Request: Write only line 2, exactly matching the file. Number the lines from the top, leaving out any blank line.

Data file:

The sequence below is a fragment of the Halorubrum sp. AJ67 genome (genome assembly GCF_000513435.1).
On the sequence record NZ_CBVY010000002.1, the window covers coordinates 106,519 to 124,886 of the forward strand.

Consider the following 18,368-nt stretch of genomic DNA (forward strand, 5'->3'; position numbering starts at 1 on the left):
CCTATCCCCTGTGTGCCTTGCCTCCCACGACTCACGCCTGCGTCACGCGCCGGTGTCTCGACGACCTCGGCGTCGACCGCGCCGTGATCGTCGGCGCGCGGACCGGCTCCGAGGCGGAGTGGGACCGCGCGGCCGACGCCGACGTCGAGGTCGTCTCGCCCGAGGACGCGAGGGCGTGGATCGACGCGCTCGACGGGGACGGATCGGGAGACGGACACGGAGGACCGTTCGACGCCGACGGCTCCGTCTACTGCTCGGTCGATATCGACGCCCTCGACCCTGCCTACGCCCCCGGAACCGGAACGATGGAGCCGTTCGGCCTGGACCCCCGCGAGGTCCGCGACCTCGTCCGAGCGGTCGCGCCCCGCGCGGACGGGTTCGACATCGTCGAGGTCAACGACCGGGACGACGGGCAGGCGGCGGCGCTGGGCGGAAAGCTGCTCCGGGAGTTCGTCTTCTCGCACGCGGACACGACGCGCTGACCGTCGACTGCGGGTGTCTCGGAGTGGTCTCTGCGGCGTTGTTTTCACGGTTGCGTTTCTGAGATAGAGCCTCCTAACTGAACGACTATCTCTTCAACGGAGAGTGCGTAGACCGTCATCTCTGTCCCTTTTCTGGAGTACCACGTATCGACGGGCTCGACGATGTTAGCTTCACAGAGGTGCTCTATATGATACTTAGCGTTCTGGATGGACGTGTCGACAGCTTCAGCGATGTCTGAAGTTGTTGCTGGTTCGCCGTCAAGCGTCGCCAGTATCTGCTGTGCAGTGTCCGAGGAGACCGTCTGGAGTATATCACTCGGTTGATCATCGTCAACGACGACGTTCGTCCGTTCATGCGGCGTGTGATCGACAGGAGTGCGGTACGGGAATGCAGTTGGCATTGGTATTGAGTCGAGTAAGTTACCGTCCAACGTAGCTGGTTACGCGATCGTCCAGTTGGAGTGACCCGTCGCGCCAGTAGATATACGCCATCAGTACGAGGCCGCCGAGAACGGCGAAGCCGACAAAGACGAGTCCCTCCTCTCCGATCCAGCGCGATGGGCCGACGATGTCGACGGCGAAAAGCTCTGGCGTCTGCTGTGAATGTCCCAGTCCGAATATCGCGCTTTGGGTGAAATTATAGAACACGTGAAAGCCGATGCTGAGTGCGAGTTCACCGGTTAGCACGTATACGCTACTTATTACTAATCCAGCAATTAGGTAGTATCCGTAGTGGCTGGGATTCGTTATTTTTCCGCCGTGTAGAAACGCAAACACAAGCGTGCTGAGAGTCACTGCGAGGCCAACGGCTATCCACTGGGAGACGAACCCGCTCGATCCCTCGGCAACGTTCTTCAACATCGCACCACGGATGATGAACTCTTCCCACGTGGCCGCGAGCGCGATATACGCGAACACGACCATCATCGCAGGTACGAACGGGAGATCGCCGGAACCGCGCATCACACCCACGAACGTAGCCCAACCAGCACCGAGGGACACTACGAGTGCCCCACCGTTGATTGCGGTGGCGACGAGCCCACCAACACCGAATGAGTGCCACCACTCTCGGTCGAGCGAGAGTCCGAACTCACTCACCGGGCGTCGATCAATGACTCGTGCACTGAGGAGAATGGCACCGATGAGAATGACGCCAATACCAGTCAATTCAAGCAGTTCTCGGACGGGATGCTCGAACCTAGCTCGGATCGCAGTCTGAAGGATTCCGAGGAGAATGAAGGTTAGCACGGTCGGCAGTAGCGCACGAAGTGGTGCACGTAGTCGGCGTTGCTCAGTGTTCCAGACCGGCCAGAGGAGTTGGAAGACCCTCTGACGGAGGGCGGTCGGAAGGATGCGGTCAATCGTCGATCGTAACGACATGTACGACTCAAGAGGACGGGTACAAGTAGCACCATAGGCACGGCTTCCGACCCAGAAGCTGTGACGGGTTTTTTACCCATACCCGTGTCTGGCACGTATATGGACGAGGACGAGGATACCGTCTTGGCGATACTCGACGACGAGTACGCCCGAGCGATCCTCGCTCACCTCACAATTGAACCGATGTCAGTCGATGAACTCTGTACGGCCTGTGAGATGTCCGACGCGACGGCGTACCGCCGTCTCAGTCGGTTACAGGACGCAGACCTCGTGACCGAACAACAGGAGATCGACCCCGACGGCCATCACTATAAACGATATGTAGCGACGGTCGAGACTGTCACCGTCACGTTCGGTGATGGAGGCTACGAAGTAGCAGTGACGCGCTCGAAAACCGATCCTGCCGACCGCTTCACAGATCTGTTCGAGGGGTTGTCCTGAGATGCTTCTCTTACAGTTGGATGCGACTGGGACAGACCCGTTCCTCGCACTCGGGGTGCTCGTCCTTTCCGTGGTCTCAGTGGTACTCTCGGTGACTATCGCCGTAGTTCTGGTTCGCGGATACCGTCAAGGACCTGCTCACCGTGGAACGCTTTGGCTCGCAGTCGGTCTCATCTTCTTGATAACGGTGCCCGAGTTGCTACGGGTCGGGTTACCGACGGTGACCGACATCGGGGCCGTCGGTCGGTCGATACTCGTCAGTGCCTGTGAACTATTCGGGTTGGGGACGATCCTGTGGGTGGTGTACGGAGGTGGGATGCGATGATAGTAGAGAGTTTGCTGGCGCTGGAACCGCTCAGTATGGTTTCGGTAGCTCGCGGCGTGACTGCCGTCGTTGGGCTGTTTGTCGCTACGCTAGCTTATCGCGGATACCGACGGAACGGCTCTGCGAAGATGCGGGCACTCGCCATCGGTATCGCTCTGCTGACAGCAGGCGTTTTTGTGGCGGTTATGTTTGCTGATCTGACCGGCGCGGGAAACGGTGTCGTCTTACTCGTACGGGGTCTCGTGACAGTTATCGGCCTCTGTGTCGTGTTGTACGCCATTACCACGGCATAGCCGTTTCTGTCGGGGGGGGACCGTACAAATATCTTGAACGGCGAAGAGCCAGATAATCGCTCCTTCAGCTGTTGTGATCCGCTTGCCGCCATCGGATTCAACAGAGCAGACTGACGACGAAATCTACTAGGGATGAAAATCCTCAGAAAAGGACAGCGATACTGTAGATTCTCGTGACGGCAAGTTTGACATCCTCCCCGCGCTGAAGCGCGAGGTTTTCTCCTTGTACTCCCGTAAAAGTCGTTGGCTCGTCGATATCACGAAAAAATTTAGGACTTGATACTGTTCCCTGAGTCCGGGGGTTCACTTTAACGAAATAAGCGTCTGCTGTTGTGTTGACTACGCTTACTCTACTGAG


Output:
On the sequence record NZ_CBVY010000002.1, the window covers coordinates 106,519 to 124,886 of the forward strand.